United States District Court, W.D. Wisconsin
MATTHEW C. STECHAUNER, Plaintiff,
PATRICK MURPHY, PHILIP WHEATLEY, TROY SHEIDE, GARY NEAU, and DORRIE HANSEN, Defendants. MATTHEW C. STECHAUNER, Plaintiff,
PAUL KEMPER, LAVAIL JAMISON, DANA BROWN, and KIM EINWALTER, Defendants.
D. PETERSON, DISTRICT JUDGE.
plaintiff Matthew Stechauner has two cases pending in this
court. Stechauner v. Murphy, Case No. 17-cv-221;
Stechauner v. Kemper, Case No. 17-cv-582. Defendants
in both cases filed a motion to take Stechauner's
deposition on March 21, 2019, and the court granted the
motion. Dkt. 105 ('221 case); Dkt. 82 ('582 case).
Stechauner has now filed a motion for a protective order
prohibiting defendants from deposing him. Dkt. 106 ('221
case); Dkt. 83 ('582 case). I will deny the motion.
may seek leave to depose a prisoner if the deposition will
allow the party to discover “any nonprivileged matter
that is relevant to any party's claim or defense.”
Fed.R.Civ.P. 30(a)(2)(B) and 26(b)(1). And here, both of
Stechauner's lawsuits involve claims that he hopes to
prove, at least in part, through his own testimony at trial.
So Stechauner's testimony at deposition is not only
relevant to his claims, but central to them. Defendants may
take Stechauner's deposition to learn his version of
events and how he plans to testify at trial.
gives three reasons why he should not have to sit for
deposition, but none are persuasive. First, he contends that
the deposition is improper because the parties have already
briefed their summary judgment motions. But there is no rule
that depositions must be taken before filing a summary
judgment motion. On the contrary, the court specified that
discovery would continue until April 19 in the '221 case,
and May 17 in the '582 case, long after summary judgment
motions were due.
Stechauner contends that he has a right to appointment of
counsel before being deposed. But litigants in civil cases do
not have a constitutional right to counsel, and I do not have
the authority to appoint counsel to represent a pro se
plaintiff in a civil matter. Rather, I can only assist in
recruiting counsel who may be willing to serve voluntarily.
See 28 U.S.C. § 1915(e)(1); Pruitt v.
Mote, 503 F.3d 647, 654, 656 (7th Cir. 2007) (en banc).
In determining whether to recruit counsel for a pro se
litigant, the relevant question is whether the complexity of
the case exceeds the plaintiff's ability to litigate it.
Pruitt, 503 F.3d at 653.
not convinced that a deposition will be too complex for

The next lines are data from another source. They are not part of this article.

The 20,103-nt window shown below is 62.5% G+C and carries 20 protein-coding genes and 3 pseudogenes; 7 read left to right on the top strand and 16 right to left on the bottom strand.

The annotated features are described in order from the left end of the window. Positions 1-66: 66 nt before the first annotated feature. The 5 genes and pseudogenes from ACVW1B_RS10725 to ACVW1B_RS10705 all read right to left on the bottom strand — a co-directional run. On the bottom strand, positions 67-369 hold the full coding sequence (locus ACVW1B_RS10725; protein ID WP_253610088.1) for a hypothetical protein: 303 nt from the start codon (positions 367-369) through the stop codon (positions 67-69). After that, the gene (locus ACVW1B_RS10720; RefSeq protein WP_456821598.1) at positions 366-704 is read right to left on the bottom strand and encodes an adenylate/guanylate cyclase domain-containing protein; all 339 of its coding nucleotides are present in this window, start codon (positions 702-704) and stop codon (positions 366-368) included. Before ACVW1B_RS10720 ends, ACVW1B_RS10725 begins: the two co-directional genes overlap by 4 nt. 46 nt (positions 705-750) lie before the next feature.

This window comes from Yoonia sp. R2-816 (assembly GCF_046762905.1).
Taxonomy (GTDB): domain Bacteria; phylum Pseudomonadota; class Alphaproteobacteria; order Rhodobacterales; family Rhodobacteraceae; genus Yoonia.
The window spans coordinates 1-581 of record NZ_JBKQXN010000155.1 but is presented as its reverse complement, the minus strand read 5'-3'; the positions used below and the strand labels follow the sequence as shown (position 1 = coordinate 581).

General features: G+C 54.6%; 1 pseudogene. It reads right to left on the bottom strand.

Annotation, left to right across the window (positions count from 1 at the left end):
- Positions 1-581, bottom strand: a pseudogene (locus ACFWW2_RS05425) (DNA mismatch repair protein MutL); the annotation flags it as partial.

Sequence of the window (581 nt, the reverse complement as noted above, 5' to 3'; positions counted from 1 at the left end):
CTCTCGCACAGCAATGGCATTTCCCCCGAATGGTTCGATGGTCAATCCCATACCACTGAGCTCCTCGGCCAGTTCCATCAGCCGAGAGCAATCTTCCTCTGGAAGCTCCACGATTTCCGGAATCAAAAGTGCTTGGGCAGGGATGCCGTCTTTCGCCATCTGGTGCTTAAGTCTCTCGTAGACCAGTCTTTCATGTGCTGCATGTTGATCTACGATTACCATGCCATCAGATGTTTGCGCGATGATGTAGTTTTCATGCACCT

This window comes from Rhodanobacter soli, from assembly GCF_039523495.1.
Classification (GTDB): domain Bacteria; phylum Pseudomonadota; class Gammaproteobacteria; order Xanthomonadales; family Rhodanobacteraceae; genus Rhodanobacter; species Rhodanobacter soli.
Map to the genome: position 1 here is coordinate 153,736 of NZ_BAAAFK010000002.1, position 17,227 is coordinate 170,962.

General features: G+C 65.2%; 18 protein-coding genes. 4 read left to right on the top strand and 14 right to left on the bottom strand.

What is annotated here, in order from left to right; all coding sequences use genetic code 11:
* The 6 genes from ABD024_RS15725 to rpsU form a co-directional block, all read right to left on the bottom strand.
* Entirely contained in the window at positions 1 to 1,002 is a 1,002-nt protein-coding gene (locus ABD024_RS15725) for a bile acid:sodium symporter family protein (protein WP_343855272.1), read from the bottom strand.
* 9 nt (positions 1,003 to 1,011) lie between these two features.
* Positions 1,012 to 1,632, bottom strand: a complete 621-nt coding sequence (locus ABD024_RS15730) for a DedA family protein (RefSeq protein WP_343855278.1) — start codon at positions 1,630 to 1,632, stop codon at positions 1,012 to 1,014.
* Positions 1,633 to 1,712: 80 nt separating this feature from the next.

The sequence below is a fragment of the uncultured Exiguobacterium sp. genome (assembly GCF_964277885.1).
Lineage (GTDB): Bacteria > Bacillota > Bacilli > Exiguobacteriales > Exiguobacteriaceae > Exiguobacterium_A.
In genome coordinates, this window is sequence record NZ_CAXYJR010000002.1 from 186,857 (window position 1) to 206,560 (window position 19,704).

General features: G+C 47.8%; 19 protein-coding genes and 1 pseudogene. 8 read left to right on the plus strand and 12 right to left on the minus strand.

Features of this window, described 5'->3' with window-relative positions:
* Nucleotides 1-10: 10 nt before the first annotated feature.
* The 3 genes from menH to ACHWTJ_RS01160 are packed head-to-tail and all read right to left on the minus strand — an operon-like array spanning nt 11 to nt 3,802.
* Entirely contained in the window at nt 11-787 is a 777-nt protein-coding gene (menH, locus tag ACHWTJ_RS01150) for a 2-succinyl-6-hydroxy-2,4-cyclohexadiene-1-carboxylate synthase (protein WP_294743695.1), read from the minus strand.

Stechauner to handle on his own. To sit for a deposition,
Stechauner does not need to have a knowledge of the law or
make complex legal arguments. He simply needs to answer
defendants' questions and tell his side of the story. If
Stechauner's claims survive summary judgment, I will
reconsider whether he needs a lawyer to represent him at
trial. But I will not recruit counsel to represent him for
Stechauner says that he has mental health issues and is on
psychoactive medication that will make him too sedated for
deposition. But he does not explain what these medications
are, and the exhibit that he attached to his motion does not
support this contention. See Dkt. 83-1 (Although
Stechauner reports having anxiety, he presents as
“coherent, oriented, alert, and cooperative.”).
In any event, Stechauner does not need to perform complex
actions during the deposition-he needs only to answer
defendants' questions and tell them what he remembers.
asks if he may plead the Fifth Amendment during the
deposition. The Fifth Amendment guarantees that no person
“shall be compelled in any criminal case to be
a witness against himself.” U.S. Const. Amend. V
(emphasis added). The privilege against self-incrimination
applies in civil lawsuits, like this one, only when an
individual's answers to questions might incriminate him
in future criminal proceedings. LaSalle Bank Lake View v.
Seguban, 54 F.3d 387, 389 (7th Cir. 1995). It does not
give a plaintiff the right to refuse to answer any questions
that may harm his case.
his deposition, Stechauner may invoke his privilege against
self-incrimination and refuse to answer a question if-and
only if-he reasonably believes that answering the question
will reveal information that could lead to a new criminal
prosecution against him. Stechauner should also be aware that
if he invokes his Fifth Amendment privilege, defendants will
be able to use that as evidence against him in the case.
See U.S. S.E.C. v. Lyttle, 538 F.3d 601, 604 (7th
Cir. 2008) (refusal to testify may be used as evidence
against party in civil case).
ORDERED that plaintiff Matthew Stechauner's motion for a
protective order, Dkt. 106 in Case No. 17-cv-221 and ...